A REPORT card on the overall levels of physical activity (PA) of children and young people has assigned Wales a grade F – and raises concerns that this could have long-term implications for their health and well-being.
The 2021 Active Healthy Kids (AHK) Wales Report Card grades children and young people’s PA across eleven quality indicators through expert consensus and synthesis of the best available evidence from pre-COVID-19 data. It found that in Wales only half of children and young people aged 3–17 years meet the recommended level of at least 60 minutes of PA every day of the week. Furthermore only 13–17% of children aged 11–16 years achieve the recommended amount leaving Wales with some of the poorest levels of PA and time spent in inactivity, globally.
The previous AHK-Wales Report Card in 2018, found that only 9 countries globally scored lower than Wales. Now grades have further reduced, with all but three grades remaining the same or decreasing and once the PA data for other countries becomes available, a comparison with Wales will be carried out. As in Wales, grades are likely to have deteriorated due to the restrictions placed on children’s physical activity during the pandemic.
The 2021 Active Healthy Kids (AHK) Wales Report Card is published in the International Journal of Environmental Research and Public Health. It is the fourth version, following reports in 2014, 2016 and 2018 produced as part of the Active Healthy Kids Global Alliance (AHKGA) – a network of researchers and health professionals from over 60 countries aiming to improve children and young people’s PA across the world.
The research for the Report Card was carried out by a team led by Swansea University with the University of Wales Trinity Saint David, Cardiff Metropolitan University, Cardiff University, Edge Hill University, Play Wales, Sustrans, National Dance Company of Wales and Sport Wales. Like most other countries in the Global Alliance the AHK-Wales research team used pre-COVID-19 data for the 2021 report card but are now preparing to analyse COVID-19 PA data in the coming months.
Lead author of the report, Amie Richards of Swansea University’s Applied Sports, Technology, Exercise and Medicine (A-STEM) Research Centre said:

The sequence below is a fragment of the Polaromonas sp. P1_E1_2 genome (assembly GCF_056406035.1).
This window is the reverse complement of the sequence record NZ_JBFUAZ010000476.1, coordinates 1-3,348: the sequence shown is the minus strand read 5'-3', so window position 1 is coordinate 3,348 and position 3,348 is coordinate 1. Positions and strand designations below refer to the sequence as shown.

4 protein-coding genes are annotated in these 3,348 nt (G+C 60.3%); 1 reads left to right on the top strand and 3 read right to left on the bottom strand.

“This Report Card is a cause for concern for the future health and wellbeing of people in Wales, particularly as there is now compelling evidence that PA has further decreased during the COVID-19 pandemic. We hope that the results from this Report Card will be used to inform the decision making of policy makers, practitioners and educators to improve children and young people’s PA levels and opportunities and decrease PA inequalities.”
Marianne Mannello, Assistant Director, Policy, Support and Advocacy of Play Wales said:
“Playing has positive impacts on important long-term health outcomes including increased physical activity, improving wellbeing in children, and helping to develop resilience. Of equal importance is the immediate enjoyment playing brings to children and their families. The data for the Active Play Indicator shows that children continue to ask for better places to play outdoors and report similar barriers to play year on year. It is vital that we listen to children’s views and remove the barriers to play. This will help them support their own wellbeing, experiencing a happy and healthy childhood.”
Amie Richards said:
“There are many actions that families can take to improve the PA of children, to build back better and stronger after the COVID-19 pandemic and explore the wonderful natural environment that Wales has to offer all its communities.”
Grades were assigned as follows:
Organised Sport and PA—C
Family and Peer Influences—D+
Community and the Built Environment— C
National Government and Policy—C